Non-Profit Trusted Source of Non-Commercial Health Information
The Original Voice of the American Academy of Anti-Aging, Preventative, and Regenerative Medicine
logo logo
Home » Aesthetic Medicine

Kill 2 birds wtih one stone? FDA approves Botox to treat chronic migraines

By MellowMom at Aug. 20, 2011, 6:16 a.m., 4666 hits

NEW YORK | Sun Oct 17, 2010 8:07am EDT

NEW YORK (Reuters) - The Food and Drug Administration on Friday approved Allergan Inc's anti-wrinkle injection Botox to treat chronic migraines.

Botox injections would be given to adult sufferers of chronic migraines around the head and neck every 12 weeks in an attempt to dull future headaches, said the FDA in a statement.

Chronic migraine sufferers have a headache on most days of the month. Botox has not been shown to work for people who suffer headaches 14 days or less per month, the FDA said.

The United Kingdom was the first country to approve the use of Botox for migraine treatment in July.

The approval comes just over a month after Allergan agreed to pay $600 million to settle a federal probe into its marketing practices for Botox.

Allergan Inc's shares rose 7 percent in after-hours trading to $73.90.

(Reporting by Helen Kearney; Editing by Gary Hill)

 
Posts [ 1 ] | Last post Aug. 20, 2011, 6:16 a.m.
#1 - Aug. 20, 2011, 6:16 a.m.
Erich

A variety of drugs have been specifically designed to treat migraines. In addition, some drugs commonly used to treat other conditions also may help relieve or prevent migraines. Medications used to combat migraines fall into two broad categories:

* Pain-relieving medications. Also known as acute or abortive treatment, these types of drugs are taken during migraine attacks and are designed to stop symptoms that have already begun.
* Preventive medications. These types of drugs are taken regularly, often on a daily basis, to reduce the severity or frequency of migraines.

Choosing a strategy to manage your migraines depends on the frequency and severity of your headaches, the degree of disability your headaches cause, and your other medical conditions.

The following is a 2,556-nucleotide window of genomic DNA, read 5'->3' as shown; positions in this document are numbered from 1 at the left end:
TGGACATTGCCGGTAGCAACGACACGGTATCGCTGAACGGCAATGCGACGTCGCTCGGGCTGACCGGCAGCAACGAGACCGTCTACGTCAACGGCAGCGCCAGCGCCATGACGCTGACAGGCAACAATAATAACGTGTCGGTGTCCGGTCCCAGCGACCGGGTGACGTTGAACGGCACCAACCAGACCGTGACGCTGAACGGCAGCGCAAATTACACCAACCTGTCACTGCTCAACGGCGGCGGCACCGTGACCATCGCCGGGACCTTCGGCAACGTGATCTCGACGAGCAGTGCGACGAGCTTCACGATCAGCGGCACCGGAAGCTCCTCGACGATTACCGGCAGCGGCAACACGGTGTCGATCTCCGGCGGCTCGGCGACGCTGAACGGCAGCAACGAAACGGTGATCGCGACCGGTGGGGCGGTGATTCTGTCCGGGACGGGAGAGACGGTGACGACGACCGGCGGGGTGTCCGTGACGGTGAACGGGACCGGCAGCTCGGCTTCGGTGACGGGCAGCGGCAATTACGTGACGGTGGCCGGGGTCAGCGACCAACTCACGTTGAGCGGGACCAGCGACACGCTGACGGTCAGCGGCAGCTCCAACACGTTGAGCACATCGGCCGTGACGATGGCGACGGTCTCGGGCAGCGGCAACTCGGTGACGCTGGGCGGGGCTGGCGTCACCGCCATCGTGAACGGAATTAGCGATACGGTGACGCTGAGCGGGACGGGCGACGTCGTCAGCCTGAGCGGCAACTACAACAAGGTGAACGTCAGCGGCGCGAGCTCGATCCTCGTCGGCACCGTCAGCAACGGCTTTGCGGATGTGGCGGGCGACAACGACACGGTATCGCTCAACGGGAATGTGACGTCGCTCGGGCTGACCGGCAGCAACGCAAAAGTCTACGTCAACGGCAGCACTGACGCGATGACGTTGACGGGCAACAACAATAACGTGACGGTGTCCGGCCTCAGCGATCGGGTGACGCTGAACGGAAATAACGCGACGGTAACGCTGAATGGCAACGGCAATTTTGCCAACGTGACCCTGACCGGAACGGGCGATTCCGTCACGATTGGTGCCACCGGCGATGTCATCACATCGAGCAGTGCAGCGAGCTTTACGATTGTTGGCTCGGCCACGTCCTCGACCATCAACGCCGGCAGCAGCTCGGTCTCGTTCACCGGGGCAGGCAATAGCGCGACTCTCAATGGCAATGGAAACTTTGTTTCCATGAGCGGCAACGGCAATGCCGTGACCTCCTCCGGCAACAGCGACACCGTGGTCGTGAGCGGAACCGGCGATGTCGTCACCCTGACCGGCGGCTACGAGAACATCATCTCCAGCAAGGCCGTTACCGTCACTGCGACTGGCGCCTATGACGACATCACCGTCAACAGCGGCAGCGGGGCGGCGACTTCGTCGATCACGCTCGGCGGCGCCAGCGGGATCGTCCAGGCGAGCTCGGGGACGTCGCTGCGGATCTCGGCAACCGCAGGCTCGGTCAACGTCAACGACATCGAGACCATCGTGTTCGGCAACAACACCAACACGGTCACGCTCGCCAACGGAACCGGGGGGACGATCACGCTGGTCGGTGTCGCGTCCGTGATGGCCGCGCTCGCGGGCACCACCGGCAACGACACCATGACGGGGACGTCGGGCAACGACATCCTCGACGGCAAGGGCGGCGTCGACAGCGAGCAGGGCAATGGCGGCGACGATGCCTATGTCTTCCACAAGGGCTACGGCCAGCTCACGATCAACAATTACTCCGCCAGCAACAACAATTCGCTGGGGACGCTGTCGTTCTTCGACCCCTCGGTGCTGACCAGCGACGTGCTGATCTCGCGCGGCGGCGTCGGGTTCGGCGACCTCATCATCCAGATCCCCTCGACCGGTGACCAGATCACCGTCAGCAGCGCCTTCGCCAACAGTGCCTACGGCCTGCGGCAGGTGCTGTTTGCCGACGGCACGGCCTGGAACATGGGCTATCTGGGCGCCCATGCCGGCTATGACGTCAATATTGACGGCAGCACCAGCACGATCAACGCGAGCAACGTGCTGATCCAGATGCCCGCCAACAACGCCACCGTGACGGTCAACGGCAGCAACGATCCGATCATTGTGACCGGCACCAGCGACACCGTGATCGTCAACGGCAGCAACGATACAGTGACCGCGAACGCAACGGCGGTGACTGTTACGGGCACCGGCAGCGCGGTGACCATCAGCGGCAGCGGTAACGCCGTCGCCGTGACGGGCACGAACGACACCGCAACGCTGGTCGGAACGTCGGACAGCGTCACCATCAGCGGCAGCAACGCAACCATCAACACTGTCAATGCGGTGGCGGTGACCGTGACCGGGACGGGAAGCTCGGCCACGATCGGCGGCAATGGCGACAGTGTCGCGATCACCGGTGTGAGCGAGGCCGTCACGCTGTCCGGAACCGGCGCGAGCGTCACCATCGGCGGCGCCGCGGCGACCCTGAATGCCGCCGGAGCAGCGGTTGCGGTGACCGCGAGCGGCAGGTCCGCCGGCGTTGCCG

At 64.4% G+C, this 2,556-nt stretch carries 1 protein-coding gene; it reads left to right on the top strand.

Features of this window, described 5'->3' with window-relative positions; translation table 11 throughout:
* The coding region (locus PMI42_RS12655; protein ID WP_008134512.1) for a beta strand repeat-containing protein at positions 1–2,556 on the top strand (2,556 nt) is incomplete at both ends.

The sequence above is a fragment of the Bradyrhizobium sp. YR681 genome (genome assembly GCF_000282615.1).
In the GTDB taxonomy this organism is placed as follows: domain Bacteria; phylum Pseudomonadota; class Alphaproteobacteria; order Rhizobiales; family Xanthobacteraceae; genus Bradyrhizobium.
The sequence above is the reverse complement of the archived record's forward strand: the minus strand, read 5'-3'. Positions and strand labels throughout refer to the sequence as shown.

Some medications aren't recommended if you're pregnant or breast-feeding. Some aren't used for children. Your doctor can help find the right medication for you.

Pain-relieving medications
For best results, take pain-relieving drugs as soon as you experience signs or symptoms of a migraine. It may help if you rest or sleep in a dark room after taking them:

* Pain relievers. These medications, such as ibuprofen (Advil, Motrin, others) or acetaminophen (Tylenol, others) may help relieve mild migraines. Drugs marketed specifically for migraines, such as the combination of acetaminophen, aspirin and caffeine (Excedrin Migraine), also may ease moderate migraine pain but aren't effective alone for severe migraines. If taken too often or for long periods of time, these medications can lead to ulcers, gastrointestinal bleeding and rebound headaches. The prescription pain reliever indomethacin may help thwart a migraine headache and is available in suppository form, which may be helpful if you're nauseous.
* Triptans. For many people with migraine attacks, triptans are the drug of choice. They are effective in relieving the pain, nausea, and sensitivity to light and sound that are associated with migraines. Medications include sumatriptan (Imitrex), rizatriptan (Maxalt), almotriptan (Axert), naratriptan (Amerge), zolmitriptan (Zomig), frovatriptan (Frova) and eletriptan (Relpax). Side effects of triptans include nausea, dizziness and muscle weakness. They aren't recommended for people at risk for strokes and heart attacks. A single-tablet combination of sumatriptan and naproxen sodium (Treximet) has proved more effective in relieving migraine symptoms than either medication on its own.